Who, what & why?
Previously, the research team of Andrew Flatt, Mike Esco and colleagues from the University of Alabama looked at heart rate variability (HRV) in Division 1 champion college football players during pre-season training. This study found a clear difference between positional groups in the ability to handle the spring camp high training loads. They concluded that 60s pre-training HRV readings are both practical and offer useful information to coaches of elite American Football players to help optimise training loads for players in different positions.
This second study followed and was designed to assess HRV changes during the early part of the competitive season to see whether the same effects on different positions occurred to the same extent.
In season training typically consists of 2+ hours of intensive running demands involving frequent body contact between players. Sessions are often held on consecutive days leading to the potential for recovery to be incomplete. Previous studies have used hormone and subjective markers to assess day to day recovery, but there remains a gap for cardiovascular recovery also to be measured. This is important because players achieve very high peak heart rates close to their maximums during positional drills. The cardiovascular system also plays a key role during recovery to re-establish homeostasis. In the previous pre-season study, they found that the recovery measured using HRV between sessions depended on the size and weight of the players with linemen taking the longest to recover. Linemen are a particular concern because of their combination of large size and high running demands makes them more vulnerable, especially if their aerobic fitness is not at a high level.
What did they do?
They measured both HRV and resting heart rate (RHR) using the ithlete finger sensor before Tuesday and Wednesday training sessions for the first three weeks of the competitive season. This was done at the training facility using a kiosk style measurement app running on an iPad that can automatically upload heart rate, HRV and subjective measures for an entire squad to the ithlete Team System running in the cloud.
Since Sunday and Monday are rest days, Tuesday was the best day to do the first of the two HRV measures during each week as the players should be at their most rested. Measures for each player were averaged for the 3 weeks to see the change from Tuesdays to Wednesdays following the most intensive training on the Tuesday each week. Training load was also captured using the Catapult GPS system fitted with accelerometers.
What did they find?
The chart below shows the change in HRV from Tuesdays (rested) to Wednesdays (following 1 days intensive training) for each player, grouped by position. Skill is comprised of backs and receivers, and Mid-Skill comprises running backs, line-backers and tight ends.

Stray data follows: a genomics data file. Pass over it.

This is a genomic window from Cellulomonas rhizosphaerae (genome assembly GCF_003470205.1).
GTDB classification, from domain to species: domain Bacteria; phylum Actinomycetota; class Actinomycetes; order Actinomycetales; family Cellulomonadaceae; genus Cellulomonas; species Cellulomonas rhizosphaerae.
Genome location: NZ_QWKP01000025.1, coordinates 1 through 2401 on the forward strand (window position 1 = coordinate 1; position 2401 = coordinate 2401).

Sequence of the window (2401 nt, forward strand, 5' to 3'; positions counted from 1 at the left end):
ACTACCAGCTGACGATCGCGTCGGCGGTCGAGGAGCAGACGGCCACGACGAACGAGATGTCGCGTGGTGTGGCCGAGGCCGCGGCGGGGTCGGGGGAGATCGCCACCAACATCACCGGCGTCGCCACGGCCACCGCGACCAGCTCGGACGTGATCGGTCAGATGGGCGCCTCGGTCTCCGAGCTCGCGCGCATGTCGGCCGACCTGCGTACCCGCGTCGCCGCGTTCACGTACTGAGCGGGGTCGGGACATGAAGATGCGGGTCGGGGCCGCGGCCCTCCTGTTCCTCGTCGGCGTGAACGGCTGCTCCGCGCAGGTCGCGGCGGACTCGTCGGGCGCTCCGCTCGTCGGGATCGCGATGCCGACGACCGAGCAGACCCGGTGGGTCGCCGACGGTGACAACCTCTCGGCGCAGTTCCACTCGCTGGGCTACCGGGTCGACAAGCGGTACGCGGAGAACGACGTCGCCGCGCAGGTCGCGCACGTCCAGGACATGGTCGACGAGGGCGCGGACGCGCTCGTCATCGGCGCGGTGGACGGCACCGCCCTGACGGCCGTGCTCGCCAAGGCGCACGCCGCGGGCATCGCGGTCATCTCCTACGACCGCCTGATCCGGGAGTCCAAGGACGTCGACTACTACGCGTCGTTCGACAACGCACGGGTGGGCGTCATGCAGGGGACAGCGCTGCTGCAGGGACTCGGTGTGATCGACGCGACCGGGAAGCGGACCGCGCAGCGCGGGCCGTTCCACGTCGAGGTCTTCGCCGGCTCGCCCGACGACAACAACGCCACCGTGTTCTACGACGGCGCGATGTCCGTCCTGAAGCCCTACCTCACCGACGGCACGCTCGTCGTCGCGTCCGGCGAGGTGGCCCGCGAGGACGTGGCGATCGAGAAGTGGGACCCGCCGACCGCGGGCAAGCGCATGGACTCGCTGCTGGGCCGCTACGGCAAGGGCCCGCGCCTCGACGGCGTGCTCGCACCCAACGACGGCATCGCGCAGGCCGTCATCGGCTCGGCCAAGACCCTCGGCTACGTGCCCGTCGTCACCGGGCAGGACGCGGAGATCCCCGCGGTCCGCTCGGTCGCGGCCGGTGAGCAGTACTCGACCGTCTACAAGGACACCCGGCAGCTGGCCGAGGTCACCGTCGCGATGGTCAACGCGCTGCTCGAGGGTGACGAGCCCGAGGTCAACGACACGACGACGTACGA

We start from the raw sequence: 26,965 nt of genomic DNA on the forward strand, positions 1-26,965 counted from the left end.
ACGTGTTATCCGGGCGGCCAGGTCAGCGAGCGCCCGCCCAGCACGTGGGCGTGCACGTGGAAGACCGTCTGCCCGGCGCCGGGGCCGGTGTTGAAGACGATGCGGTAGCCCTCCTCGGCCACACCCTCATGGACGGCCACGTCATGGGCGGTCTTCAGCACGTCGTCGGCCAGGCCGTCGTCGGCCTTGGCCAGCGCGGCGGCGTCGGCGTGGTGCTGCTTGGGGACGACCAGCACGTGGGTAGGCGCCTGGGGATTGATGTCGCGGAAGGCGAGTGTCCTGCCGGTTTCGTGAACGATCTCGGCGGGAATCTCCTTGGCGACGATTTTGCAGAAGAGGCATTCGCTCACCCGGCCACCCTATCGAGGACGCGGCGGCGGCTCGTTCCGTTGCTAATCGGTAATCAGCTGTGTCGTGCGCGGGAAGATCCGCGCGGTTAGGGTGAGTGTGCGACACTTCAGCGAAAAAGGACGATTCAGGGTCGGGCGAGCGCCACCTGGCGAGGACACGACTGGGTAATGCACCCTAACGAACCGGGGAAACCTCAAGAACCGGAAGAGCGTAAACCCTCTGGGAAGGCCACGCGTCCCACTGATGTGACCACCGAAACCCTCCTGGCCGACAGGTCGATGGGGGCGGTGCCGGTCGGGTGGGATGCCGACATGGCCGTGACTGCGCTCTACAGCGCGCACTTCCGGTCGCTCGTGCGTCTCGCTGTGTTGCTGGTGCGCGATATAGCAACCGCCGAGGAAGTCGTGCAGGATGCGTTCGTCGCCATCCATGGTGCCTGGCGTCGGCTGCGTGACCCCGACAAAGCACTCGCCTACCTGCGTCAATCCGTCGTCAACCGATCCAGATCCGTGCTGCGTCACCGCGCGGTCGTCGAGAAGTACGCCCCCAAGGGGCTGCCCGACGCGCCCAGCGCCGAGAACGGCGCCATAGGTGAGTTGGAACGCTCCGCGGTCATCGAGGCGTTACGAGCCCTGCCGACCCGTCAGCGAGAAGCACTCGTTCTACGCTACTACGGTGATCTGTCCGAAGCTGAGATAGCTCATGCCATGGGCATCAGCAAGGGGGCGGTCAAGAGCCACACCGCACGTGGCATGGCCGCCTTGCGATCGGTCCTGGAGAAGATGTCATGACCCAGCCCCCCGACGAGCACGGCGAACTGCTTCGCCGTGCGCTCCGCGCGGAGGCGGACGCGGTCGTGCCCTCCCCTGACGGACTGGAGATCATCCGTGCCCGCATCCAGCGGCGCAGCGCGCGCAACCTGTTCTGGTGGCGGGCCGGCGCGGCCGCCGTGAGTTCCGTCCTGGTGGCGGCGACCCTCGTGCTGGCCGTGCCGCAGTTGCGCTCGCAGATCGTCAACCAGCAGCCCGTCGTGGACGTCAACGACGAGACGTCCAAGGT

- Analysis of the changes revealed a significant decrease in HRV from Tuesday to Wednesday for both the Linemen and the Mid-Skill groups, but not for the Skill group.
- Taken as a squad overall, there was a significant decrease in HRV from Tues to Weds.
- A significant relationship was also found for the change in HRV and body mass, with those players having the higher body mass experienced the greatest reduction.
- There was a significant relationship between Player Total Load and change in HRV. Compared to resting heart rate, HRV showed greater sensitivity to training responses.
What does it mean?
The main findings of this study largely backed up those of the pre-season study, showing that day to day recovery, assessed with HRV was faster and more complete for lighter players with lower body mass. However, the size of the changes were smaller in this study compared to pre-season. The authors suggested that the high training loads and temperatures of the pre-season camp could have conditioned the players to be more resilient during the season itself, via higher aerobic fitness and increased blood plasma volume. The higher sensitivity of HRV compared to resting HR is not surprising, considering that resting HR depends on both parasympathetic and sympathetic influences whereas HRV is a purer measure of the parasympathetic influence on the heart.
In terms of practical advice, the authors conclude that larger players are likely to require greater recovery durations from training and that coaches should both consider specific post-training recovery techniques for these larger players, and look out for signs of fatigue and mal-adaptation amongst them.